When posting your Snap Story, you can choose to send your post off to the Snapchat team to have your Snap possibly featured on a bigger Snap Story compiled of daily Snaps from anyone in your city. If your post makes it to the list everyone with the app will get to view your adventures for 24-hours straight. The Snap Story is the only part of the app where you can rewatch posts, until they expire 24-hours following the time they are posted.

The unique feature separating Snapchat from other social apps is the inability to reload the image or video once it has been opened. This distinct difference makes sharing difficult. But, that’s exactly what makes it so appealing. The Snap Story feature in particular allows users to broadcast different messages throughout the day.

It’s not just an app for travel bloggers. The app has been adopted by major travel brands. Marriott was one of the first adapters in 2014, and today other brands have effectively used it – Aer Lingus, Air New Zealand, W Hotels and Travel & Leisure are some of the notable users.

Stumble upon channels from top publishers who curate content daily, or watch Live Stories from an event. You can imagine it to be a newsstand on steroids, and at your fingertips. Publishers include the likes of BuzzFeed, MTV, ESPN, Vox, IGN and Vice.

Companies like AEG Live have partnered with Snapchat to feature music festivals across the country from Stagecoach in Indio, CA to Panorama in NY.

For example, if you are promoting the Jazz and Heritage Music Festival in New Orleans – you may share snaps of crew setting up a stage or sound check, fans starting to arrive and then an actual video of the concert. Not only does it help followers feel like they are there participating in the event encourage people to join in on the activity – but it also keeps people tuned in throughout the event and beyond.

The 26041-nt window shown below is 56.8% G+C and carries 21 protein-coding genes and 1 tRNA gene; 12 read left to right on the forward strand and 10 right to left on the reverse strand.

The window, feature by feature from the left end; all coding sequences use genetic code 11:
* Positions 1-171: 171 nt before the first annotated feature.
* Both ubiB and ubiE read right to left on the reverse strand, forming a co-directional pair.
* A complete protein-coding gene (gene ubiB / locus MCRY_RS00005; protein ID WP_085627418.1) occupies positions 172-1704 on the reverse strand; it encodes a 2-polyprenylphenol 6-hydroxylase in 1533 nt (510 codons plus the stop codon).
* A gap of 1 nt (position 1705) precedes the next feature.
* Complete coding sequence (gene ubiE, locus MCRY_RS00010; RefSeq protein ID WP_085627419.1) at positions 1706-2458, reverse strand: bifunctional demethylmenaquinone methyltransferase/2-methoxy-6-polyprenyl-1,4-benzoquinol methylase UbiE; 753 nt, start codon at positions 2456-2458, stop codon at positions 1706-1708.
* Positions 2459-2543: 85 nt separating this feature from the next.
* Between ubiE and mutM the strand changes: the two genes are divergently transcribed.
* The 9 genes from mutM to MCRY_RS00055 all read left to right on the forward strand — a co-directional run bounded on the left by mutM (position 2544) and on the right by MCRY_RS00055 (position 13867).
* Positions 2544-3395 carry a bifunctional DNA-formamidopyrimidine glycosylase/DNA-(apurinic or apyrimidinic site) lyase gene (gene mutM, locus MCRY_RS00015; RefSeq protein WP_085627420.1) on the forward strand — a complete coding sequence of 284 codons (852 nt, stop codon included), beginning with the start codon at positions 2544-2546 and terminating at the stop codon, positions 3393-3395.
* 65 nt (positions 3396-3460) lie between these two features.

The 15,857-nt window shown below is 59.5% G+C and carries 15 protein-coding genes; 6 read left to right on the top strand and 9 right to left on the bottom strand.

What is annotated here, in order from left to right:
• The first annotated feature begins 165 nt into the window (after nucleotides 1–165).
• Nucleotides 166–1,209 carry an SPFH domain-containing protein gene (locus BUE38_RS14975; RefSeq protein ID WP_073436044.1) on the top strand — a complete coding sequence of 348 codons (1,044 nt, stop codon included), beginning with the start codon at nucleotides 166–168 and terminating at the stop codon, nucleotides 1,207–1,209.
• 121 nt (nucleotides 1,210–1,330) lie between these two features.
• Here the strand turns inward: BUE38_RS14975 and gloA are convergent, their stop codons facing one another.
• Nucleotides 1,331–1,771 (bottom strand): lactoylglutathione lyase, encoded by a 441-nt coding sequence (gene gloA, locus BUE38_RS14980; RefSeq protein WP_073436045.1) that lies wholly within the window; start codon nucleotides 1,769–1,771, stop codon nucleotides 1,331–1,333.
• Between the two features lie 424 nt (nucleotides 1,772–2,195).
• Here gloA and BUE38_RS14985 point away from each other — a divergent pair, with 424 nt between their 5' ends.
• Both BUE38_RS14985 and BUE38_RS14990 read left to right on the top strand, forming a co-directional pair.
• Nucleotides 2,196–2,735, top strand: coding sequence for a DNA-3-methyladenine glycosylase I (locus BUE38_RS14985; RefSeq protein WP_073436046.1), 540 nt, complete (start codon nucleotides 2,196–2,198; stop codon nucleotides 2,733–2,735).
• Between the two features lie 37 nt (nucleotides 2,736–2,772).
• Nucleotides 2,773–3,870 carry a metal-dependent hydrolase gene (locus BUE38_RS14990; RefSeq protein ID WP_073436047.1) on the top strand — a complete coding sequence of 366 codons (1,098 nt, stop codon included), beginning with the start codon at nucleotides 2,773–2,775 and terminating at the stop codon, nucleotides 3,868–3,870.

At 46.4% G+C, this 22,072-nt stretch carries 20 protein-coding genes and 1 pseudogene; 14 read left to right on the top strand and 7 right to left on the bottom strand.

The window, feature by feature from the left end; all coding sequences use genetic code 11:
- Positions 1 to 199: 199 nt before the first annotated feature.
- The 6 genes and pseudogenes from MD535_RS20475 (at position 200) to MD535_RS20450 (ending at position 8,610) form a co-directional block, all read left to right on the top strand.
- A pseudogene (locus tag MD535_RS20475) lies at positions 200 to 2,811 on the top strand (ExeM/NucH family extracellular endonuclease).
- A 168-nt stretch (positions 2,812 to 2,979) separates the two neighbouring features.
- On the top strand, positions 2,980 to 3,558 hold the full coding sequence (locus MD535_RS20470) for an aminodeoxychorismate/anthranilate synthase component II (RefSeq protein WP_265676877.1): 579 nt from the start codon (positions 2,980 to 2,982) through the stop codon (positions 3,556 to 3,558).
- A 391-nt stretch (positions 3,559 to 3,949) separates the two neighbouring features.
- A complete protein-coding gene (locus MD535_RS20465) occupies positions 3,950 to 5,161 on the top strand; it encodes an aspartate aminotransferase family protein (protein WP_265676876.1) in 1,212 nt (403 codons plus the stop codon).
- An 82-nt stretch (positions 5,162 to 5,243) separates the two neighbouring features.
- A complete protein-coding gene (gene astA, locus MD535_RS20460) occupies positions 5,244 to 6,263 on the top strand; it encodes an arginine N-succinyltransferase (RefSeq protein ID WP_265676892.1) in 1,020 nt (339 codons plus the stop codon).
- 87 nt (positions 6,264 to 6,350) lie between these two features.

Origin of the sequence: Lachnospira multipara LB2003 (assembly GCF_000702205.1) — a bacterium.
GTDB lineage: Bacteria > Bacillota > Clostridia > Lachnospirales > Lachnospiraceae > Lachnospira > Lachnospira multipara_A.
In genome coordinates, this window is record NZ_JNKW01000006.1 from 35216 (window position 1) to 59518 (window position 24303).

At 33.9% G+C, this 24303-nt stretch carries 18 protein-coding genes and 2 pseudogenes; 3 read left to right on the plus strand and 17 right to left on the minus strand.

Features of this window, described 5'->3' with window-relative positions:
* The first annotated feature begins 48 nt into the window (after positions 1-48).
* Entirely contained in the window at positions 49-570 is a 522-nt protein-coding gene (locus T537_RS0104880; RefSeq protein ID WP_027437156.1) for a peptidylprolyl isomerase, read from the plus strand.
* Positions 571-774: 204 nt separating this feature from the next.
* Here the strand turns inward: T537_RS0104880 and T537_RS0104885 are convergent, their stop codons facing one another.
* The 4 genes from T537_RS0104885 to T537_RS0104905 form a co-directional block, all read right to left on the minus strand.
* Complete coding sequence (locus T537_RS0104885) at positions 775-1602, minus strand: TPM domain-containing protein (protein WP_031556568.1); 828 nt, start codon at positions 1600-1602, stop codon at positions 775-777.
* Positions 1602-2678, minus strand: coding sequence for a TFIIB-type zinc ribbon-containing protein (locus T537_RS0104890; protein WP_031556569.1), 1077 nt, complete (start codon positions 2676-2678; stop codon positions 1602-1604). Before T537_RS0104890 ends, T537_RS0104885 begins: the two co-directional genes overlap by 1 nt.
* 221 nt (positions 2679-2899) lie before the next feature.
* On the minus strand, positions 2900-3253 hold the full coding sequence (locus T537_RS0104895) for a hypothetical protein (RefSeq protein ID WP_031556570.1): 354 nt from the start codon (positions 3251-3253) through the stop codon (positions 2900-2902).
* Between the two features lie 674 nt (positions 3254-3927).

In today’s cultural sphere where pop-up shops and secret band gigs are popular, this immediacy of Snapchat is a big part of its appeal.

Tourism boards across the country are starting Snapchat channels promoting destinations like Los Angeles, Dallas and Philadelphia’s tourism board recently launched its Snapchat channel to feature local events and stories.

“A huge part of what we do here is try to give an insider view," said Dana Schmidt, social media director for Visit Philadelphia, "when we can get behind the scenes of a visit or go on a VIP tour around the city to show people what it's really like to visit these places in Philadelphia."

Thanks to social media, people are self-taught experts from foodies to fashionistas. So to be tipped on something that is cutting edge, like a new event, perhaps before it becomes popularized on Twitter or overshared on Facebook makes Snapchat a popular communications tool for the inside scoop on travel hot spots.